Aim: The present study aims to compare interleukin 6 concentration in synovial fluid in patients with known types of arthritis.
Background: Persistent synovitis without known markers, such as Rheumatoid Factor (RF), Anti- Citrullinated Protein Antibodies (ACPA), and genetic markers as HLA-B27, is not uncommon. It is valuable to determine the presence of chronic inflammation and put it in correlation with agerelated changes, which are especially relevant for middle-aged patients with mono- or oligoarthritis, when the dilemma to start disease-modifying drugs for inflammatory disease often is present. Interleukin 6 (IL-6) plays a significant role in chronic inflammation.
Objectives: IL-6 concentration in synovial fluid reflects the presence and activity of joint inflammation.
Methods: Synovial fluid was obtained from 101 patients with chronic synovitis. IL-6 concentration was determined by the immunochemical luminescence method.
Results: The median IL-6 concentration in synovial fluid in patients with osteoarthritis (OA) was 138.0 pg/ml (interquartile range (IQR) 43.4 to 296.0); in patients with rheumatoid arthritis was 2516.5 pg/ml, (IQR 1136.0 to 25058.0); in reactive arthritis 2281.0 pg/ml (IQR 1392.0 to 8652.0); psoriatic arthritis 1964.0 pg/ml (IQR 754.0 to 7300.0); ankylosing spondylitis 2776.0 pg/ml (IQR 514.7, 3944.0); in a group with negative RF, ACPA and HLA-B27 inflammatory arthritis 2163.0 pg/ml (IQR 822.0 to 7875.0). There is statistically significant difference of IL-6 concentration comparing OA and each inflammatory arthritis group, p<0.0001.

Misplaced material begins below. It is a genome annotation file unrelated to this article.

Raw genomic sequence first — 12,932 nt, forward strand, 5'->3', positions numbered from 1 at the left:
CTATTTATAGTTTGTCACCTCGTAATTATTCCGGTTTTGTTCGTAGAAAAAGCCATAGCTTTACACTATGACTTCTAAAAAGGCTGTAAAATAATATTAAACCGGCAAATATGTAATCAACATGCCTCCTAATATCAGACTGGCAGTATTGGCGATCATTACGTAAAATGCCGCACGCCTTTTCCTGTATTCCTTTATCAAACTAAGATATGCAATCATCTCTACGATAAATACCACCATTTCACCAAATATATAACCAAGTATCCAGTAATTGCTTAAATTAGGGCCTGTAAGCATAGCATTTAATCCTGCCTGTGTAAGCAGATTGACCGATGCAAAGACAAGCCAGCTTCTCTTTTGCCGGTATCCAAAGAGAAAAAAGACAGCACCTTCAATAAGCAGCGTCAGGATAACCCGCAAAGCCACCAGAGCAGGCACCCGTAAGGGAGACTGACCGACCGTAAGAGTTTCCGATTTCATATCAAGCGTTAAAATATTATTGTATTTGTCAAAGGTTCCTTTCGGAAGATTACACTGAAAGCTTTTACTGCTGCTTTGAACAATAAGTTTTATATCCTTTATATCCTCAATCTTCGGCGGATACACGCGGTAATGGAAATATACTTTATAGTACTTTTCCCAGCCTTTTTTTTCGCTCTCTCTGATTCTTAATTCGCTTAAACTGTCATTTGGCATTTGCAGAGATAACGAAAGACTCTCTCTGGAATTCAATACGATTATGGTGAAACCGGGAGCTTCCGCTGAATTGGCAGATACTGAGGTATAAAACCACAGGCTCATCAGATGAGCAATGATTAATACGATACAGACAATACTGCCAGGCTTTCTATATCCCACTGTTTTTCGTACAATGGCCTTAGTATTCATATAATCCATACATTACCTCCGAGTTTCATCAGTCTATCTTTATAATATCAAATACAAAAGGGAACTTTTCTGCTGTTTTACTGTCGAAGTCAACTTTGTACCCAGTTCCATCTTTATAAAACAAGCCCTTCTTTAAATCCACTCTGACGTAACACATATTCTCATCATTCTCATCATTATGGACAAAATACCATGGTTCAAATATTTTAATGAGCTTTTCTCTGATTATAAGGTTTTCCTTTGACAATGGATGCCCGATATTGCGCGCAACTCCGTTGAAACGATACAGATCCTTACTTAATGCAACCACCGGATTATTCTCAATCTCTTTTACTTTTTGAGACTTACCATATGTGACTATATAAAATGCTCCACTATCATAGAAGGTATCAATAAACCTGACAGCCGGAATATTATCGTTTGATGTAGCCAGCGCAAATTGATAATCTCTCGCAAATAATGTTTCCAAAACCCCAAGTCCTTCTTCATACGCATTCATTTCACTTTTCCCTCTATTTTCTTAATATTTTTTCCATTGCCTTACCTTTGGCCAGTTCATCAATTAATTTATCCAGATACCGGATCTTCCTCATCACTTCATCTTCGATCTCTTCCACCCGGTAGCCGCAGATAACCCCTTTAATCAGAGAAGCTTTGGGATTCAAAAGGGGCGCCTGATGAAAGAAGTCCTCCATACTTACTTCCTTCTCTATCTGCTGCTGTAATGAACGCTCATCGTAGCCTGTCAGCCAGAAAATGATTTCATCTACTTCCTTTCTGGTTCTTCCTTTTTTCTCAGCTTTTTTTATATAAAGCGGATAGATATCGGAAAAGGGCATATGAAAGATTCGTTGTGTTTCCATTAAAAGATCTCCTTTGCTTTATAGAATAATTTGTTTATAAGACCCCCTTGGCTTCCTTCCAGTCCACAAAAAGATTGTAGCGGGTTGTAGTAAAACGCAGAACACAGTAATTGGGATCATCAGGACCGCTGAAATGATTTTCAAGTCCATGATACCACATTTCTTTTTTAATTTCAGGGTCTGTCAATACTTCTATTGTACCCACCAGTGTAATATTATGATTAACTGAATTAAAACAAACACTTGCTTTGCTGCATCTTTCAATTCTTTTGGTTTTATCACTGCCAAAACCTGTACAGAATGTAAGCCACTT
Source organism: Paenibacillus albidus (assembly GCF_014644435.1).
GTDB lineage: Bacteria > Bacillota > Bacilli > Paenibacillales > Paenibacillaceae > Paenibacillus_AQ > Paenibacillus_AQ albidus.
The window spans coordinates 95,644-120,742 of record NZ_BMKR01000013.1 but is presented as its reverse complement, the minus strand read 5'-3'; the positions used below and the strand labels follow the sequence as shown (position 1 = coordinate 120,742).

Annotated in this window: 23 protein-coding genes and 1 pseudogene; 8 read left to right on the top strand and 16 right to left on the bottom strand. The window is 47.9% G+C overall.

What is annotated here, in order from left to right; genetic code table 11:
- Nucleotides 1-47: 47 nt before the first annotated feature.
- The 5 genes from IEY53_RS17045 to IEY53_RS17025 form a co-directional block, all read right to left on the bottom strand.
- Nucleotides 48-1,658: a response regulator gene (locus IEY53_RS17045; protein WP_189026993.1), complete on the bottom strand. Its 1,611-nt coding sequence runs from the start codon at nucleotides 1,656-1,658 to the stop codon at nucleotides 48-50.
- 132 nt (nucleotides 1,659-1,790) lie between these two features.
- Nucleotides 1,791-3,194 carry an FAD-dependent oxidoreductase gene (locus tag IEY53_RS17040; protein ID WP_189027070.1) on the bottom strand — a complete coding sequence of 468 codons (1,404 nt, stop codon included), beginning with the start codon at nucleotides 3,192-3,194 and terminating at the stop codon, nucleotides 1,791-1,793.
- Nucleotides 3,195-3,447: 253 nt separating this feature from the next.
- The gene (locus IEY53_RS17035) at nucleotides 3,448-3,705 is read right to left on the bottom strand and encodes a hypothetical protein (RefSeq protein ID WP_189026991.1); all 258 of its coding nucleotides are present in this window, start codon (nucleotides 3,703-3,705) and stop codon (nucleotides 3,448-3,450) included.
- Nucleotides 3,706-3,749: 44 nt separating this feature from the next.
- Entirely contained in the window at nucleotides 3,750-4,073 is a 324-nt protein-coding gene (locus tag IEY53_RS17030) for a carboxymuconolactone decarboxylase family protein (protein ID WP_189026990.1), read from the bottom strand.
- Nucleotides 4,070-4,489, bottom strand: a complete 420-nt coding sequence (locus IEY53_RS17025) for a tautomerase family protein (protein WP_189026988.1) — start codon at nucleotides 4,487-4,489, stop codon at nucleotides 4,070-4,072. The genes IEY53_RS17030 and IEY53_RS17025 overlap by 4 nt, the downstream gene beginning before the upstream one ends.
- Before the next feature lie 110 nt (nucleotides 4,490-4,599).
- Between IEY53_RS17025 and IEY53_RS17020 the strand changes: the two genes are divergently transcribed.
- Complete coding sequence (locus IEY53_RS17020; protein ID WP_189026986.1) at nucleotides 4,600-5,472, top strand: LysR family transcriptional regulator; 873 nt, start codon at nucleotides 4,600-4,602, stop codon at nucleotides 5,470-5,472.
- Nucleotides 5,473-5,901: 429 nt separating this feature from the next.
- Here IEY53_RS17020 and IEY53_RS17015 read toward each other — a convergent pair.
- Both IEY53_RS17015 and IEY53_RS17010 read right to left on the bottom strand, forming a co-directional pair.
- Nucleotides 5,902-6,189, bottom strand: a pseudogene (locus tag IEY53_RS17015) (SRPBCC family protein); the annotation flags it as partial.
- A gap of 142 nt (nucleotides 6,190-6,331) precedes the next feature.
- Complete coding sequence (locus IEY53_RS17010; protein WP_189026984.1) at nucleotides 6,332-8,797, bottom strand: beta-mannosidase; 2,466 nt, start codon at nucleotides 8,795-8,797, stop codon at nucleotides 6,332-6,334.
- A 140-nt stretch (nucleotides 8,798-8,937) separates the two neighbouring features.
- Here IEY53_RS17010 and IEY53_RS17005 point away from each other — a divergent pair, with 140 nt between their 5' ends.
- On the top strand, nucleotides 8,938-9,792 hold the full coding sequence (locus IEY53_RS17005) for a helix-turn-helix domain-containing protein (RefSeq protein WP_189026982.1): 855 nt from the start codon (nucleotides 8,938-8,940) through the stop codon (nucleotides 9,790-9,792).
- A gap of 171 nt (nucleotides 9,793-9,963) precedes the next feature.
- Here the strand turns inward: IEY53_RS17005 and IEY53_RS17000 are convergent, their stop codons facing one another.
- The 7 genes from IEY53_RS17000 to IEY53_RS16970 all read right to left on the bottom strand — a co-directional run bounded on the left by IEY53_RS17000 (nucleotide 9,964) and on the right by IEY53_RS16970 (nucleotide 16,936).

Conclusion: IL-6 detection in the synovial fluid is helpful in arthritis evaluation. The results show that an IL-6 level over 1000 pg/ml suggests the diagnosis of inflammatory arthritis.
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